My next two absurd little crusades will involve stamping out the use of exclamation points and non-standard capitalization, respectively, naturally.
JR: I am almost sure it’s the Patagonian Express one you’re referring to, but it’s been awhile since I read that. Theroux has enough books it might be in multiple.
One last question / thoughtfodder-catalyst, because it seems it only took a couple questions to get a rather wonderful bit of thoughtfodder on the page: When I first sat back from Pacazo and breathed and considered it in the context of your other work, I thought immediately of the story “Wait” from All Over, in which airline passengers are kept captive by the weather in an airport terminal of purgatorial limbo. Would it be fair to compare Our Hero’s memory of his wife with that fog, keeping him in a sort of misguided purgatory? To be grand, I could see extending that personal past to a nation’s historical / social past, clouding the direction home, obfuscating us as nations / societies from getting anywhere. In your story “Invunche y voladora,” too, also from All Over, there’s a disconnect between the newlywed couple’s anticipation / expectation of their South American honeymoon and the reality of the days, a reality which may continue to the future of the marriage. Am I just italicizing hacienda here, or is this a theme you’re consciously engaging with when you sit down to the crusading?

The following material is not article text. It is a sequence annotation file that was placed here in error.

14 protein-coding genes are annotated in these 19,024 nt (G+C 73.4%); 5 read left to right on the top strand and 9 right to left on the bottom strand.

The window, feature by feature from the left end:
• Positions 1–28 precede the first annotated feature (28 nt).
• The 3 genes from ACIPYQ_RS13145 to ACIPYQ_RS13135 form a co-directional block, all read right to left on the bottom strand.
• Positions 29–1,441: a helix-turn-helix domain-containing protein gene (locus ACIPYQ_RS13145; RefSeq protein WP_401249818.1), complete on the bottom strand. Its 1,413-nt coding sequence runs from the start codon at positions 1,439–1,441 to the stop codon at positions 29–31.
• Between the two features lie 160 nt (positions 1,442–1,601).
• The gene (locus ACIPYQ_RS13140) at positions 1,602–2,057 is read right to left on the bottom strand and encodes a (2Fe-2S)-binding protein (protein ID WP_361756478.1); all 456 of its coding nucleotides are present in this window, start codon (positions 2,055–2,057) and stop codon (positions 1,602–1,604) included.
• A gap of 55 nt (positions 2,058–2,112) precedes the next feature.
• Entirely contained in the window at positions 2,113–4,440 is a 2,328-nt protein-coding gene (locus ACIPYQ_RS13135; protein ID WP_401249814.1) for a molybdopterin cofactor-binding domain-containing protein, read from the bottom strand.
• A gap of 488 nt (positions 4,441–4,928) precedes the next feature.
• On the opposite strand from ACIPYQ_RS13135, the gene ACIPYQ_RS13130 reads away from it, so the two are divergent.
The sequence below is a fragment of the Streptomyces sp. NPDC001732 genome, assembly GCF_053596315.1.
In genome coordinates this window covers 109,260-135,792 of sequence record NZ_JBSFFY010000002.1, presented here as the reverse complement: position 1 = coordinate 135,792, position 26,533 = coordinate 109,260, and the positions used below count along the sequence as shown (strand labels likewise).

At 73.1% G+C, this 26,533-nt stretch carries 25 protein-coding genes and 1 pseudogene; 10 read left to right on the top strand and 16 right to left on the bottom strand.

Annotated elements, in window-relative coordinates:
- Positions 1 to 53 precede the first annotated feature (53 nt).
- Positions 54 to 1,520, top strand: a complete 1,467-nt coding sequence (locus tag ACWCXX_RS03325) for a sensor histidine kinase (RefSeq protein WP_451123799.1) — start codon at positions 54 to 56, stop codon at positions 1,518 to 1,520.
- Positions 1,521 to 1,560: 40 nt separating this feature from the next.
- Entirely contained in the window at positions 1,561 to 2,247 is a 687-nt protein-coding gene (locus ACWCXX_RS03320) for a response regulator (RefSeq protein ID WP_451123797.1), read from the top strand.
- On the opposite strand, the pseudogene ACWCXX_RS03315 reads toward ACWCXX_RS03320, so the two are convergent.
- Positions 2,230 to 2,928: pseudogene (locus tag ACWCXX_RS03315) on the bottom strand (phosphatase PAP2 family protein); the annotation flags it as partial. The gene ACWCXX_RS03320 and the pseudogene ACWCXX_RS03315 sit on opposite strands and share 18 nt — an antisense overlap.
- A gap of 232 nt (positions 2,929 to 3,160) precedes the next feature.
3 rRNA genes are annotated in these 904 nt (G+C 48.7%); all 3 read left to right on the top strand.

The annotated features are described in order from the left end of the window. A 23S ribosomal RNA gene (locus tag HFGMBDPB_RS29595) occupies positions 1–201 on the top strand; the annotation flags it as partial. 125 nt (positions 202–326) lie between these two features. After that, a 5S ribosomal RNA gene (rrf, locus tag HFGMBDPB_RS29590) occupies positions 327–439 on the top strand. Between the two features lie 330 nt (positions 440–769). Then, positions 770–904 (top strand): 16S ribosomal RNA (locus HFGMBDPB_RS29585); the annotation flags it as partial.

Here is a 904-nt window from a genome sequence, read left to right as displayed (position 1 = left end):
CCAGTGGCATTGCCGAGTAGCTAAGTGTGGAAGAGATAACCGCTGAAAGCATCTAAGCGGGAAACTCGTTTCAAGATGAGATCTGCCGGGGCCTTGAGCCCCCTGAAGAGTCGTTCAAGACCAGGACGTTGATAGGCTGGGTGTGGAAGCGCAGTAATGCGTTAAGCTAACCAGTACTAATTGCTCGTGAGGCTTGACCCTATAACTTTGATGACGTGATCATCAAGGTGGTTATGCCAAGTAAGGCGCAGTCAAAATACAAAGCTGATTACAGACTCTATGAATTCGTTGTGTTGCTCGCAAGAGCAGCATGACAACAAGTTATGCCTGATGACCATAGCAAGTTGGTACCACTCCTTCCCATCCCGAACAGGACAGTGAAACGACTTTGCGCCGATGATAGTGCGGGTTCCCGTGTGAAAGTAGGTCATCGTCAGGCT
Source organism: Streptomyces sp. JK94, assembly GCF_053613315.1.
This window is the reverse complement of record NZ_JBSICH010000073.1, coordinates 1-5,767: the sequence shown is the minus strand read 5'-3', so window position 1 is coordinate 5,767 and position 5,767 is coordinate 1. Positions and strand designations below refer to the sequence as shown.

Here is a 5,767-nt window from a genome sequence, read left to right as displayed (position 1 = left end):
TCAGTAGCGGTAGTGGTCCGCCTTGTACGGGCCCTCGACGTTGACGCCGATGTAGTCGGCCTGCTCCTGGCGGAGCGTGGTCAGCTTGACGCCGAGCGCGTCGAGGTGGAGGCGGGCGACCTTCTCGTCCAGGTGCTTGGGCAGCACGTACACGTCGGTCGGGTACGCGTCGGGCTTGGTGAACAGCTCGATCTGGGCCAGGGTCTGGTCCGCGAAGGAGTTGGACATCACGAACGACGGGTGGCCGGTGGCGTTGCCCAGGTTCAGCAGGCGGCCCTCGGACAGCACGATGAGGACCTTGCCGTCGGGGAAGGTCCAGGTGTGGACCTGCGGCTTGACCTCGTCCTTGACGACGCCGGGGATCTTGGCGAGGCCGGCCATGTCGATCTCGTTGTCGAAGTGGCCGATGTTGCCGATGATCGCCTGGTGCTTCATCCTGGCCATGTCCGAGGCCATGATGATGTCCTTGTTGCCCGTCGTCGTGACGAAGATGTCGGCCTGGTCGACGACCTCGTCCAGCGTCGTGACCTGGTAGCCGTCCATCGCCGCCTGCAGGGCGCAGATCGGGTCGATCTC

RK: During the actual crusade-type crusading, the hardcore first-drafting, there’s no themework at all — you’re just doing what you can to follow the voice, thinking with your hands, the vorpal blade, valley of death, et cetera. But then afterwards, when you’re icing down those tendons, and securing victuals against the fact that ‘vorpal blade’ made you think of ‘snicker-snack’ which made you hungry, you survey the field, and sure, sometimes the bodies lie in patterns that please you, patterns that can be made sense of, and sure, what the hell, let’s call those patterns ‘themes.’ At which point you finish up your snickerdoodles and mingle with the mess, adjusting a severed head here and a fallen standard there, palpating this wound and stretching out these bowels just a tad, not so much (in my experience) in the interest of clarifying the themes, exactly, (though sometimes that too,) as of complicating them in ways that will (if all goes well) get them (if you will) talking amongst themselves.
Now. Are there certain questions I return to? Sure. Am I — to take your premise gently by the hand, look deep into its eyes, and smile just so—absurdly interested in the means we employ in our (successful or unsuccessful, makes no never mind) attempts variously to deal with / conquer / ignore / escape / endure / tunnel through / vault / sidle past That Which Obstructs Us? Yes, yes I am. And will That Which Obstructs Us have landed in our path having leap-frogged us from some point in our past? Not necessarily, but sometimes, probably — maybe even most of the time. As to whether a specific set of circumstances will occasion an attempt requiring the use of a luggage carousel, a hot air balloon, a bus ride into the highlands or something else entirely, I submit there is no knowing in advance, least of all for this writer hisownself.